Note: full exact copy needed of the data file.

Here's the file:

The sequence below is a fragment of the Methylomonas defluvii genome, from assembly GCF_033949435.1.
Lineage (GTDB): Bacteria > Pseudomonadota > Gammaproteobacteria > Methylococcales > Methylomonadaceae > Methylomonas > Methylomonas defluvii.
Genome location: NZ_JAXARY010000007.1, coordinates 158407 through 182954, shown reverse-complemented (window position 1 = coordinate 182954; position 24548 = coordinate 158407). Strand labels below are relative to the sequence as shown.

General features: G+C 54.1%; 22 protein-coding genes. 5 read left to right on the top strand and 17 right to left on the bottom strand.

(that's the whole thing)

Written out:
The sequence below is a fragment of the Methylomonas defluvii genome, from assembly GCF_033949435.1.
Lineage (GTDB): Bacteria > Pseudomonadota > Gammaproteobacteria > Methylococcales > Methylomonadaceae > Methylomonas > Methylomonas defluvii.
Genome location: NZ_JAXARY010000007.1, coordinates 158407 through 182954, shown reverse-complemented (window position 1 = coordinate 182954; position 24548 = coordinate 158407). Strand labels below are relative to the sequence as shown.

General features: G+C 54.1%; 22 protein-coding genes. 5 read left to right on the top strand and 17 right to left on the bottom strand.